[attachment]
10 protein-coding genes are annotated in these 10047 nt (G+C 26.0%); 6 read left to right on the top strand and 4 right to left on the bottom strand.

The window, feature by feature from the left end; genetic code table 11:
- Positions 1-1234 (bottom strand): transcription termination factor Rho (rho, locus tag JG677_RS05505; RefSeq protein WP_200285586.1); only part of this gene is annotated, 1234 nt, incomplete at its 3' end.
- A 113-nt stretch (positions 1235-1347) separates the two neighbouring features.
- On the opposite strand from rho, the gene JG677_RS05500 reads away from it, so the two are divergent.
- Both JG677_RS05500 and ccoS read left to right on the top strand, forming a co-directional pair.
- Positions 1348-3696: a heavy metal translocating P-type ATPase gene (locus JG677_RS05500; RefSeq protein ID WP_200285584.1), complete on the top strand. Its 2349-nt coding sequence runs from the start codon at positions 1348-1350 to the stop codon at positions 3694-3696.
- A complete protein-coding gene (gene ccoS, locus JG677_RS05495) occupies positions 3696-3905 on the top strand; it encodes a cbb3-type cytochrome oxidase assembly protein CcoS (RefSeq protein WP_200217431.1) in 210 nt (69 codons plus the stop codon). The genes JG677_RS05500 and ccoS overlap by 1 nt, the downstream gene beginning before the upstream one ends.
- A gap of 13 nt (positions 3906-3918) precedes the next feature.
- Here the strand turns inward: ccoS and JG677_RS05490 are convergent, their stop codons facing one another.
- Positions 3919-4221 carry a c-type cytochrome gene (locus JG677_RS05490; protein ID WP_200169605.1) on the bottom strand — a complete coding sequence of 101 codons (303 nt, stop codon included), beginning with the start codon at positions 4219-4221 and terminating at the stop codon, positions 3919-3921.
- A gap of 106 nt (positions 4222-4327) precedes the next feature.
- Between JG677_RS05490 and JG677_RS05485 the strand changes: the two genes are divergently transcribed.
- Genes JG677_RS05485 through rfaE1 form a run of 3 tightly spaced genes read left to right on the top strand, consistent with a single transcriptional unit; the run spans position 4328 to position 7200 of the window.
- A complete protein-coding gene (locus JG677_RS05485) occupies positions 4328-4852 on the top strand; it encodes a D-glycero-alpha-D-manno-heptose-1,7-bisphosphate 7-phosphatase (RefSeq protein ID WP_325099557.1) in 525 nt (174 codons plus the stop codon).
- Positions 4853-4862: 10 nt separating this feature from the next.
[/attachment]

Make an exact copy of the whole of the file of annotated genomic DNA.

10 protein-coding genes are annotated in these 10047 nt (G+C 26.0%); 6 read left to right on the top strand and 4 right to left on the bottom strand.

The window, feature by feature from the left end; genetic code table 11:
- Positions 1-1234 (bottom strand): transcription termination factor Rho (rho, locus tag JG677_RS05505; RefSeq protein WP_200285586.1); only part of this gene is annotated, 1234 nt, incomplete at its 3' end.
- A 113-nt stretch (positions 1235-1347) separates the two neighbouring features.
- On the opposite strand from rho, the gene JG677_RS05500 reads away from it, so the two are divergent.
- Both JG677_RS05500 and ccoS read left to right on the top strand, forming a co-directional pair.
- Positions 1348-3696: a heavy metal translocating P-type ATPase gene (locus JG677_RS05500; RefSeq protein ID WP_200285584.1), complete on the top strand. Its 2349-nt coding sequence runs from the start codon at positions 1348-1350 to the stop codon at positions 3694-3696.
- A complete protein-coding gene (gene ccoS, locus JG677_RS05495) occupies positions 3696-3905 on the top strand; it encodes a cbb3-type cytochrome oxidase assembly protein CcoS (RefSeq protein WP_200217431.1) in 210 nt (69 codons plus the stop codon). The genes JG677_RS05500 and ccoS overlap by 1 nt, the downstream gene beginning before the upstream one ends.
- A gap of 13 nt (positions 3906-3918) precedes the next feature.
- Here the strand turns inward: ccoS and JG677_RS05490 are convergent, their stop codons facing one another.
- Positions 3919-4221 carry a c-type cytochrome gene (locus JG677_RS05490; protein ID WP_200169605.1) on the bottom strand — a complete coding sequence of 101 codons (303 nt, stop codon included), beginning with the start codon at positions 4219-4221 and terminating at the stop codon, positions 3919-3921.
- A gap of 106 nt (positions 4222-4327) precedes the next feature.
- Between JG677_RS05490 and JG677_RS05485 the strand changes: the two genes are divergently transcribed.
- Genes JG677_RS05485 through rfaE1 form a run of 3 tightly spaced genes read left to right on the top strand, consistent with a single transcriptional unit; the run spans position 4328 to position 7200 of the window.
- A complete protein-coding gene (locus JG677_RS05485) occupies positions 4328-4852 on the top strand; it encodes a D-glycero-alpha-D-manno-heptose-1,7-bisphosphate 7-phosphatase (RefSeq protein ID WP_325099557.1) in 525 nt (174 codons plus the stop codon).
- Positions 4853-4862: 10 nt separating this feature from the next.